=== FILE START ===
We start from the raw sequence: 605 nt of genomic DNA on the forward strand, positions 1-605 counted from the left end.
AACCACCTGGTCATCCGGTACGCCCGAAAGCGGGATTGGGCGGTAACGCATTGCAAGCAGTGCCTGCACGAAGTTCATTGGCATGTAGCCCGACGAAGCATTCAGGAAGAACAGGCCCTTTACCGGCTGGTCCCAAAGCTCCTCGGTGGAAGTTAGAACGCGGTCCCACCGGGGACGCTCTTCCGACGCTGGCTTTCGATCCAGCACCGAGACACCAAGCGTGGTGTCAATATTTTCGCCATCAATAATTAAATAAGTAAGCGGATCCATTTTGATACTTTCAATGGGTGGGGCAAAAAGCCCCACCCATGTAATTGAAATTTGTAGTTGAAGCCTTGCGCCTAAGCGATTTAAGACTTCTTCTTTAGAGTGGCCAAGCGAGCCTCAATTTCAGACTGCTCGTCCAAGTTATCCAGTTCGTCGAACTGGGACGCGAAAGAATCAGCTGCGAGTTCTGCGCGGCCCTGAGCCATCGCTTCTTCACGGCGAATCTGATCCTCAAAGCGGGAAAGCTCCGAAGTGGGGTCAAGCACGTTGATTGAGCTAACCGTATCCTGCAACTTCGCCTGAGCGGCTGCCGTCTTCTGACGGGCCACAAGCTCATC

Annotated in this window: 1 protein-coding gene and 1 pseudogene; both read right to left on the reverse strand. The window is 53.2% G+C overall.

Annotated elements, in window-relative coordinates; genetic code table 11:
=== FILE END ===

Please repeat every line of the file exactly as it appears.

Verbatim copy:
We start from the raw sequence: 605 nt of genomic DNA on the forward strand, positions 1-605 counted from the left end.
AACCACCTGGTCATCCGGTACGCCCGAAAGCGGGATTGGGCGGTAACGCATTGCAAGCAGTGCCTGCACGAAGTTCATTGGCATGTAGCCCGACGAAGCATTCAGGAAGAACAGGCCCTTTACCGGCTGGTCCCAAAGCTCCTCGGTGGAAGTTAGAACGCGGTCCCACCGGGGACGCTCTTCCGACGCTGGCTTTCGATCCAGCACCGAGACACCAAGCGTGGTGTCAATATTTTCGCCATCAATAATTAAATAAGTAAGCGGATCCATTTTGATACTTTCAATGGGTGGGGCAAAAAGCCCCACCCATGTAATTGAAATTTGTAGTTGAAGCCTTGCGCCTAAGCGATTTAAGACTTCTTCTTTAGAGTGGCCAAGCGAGCCTCAATTTCAGACTGCTCGTCCAAGTTATCCAGTTCGTCGAACTGGGACGCGAAAGAATCAGCTGCGAGTTCTGCGCGGCCCTGAGCCATCGCTTCTTCACGGCGAATCTGATCCTCAAAGCGGGAAAGCTCCGAAGTGGGGTCAAGCACGTTGATTGAGCTAACCGTATCCTGCAACTTCGCCTGAGCGGCTGCCGTCTTCTGACGGGCCACAAGCTCATC

Annotated in this window: 1 protein-coding gene and 1 pseudogene; both read right to left on the reverse strand. The window is 53.2% G+C overall.

Annotated elements, in window-relative coordinates; genetic code table 11: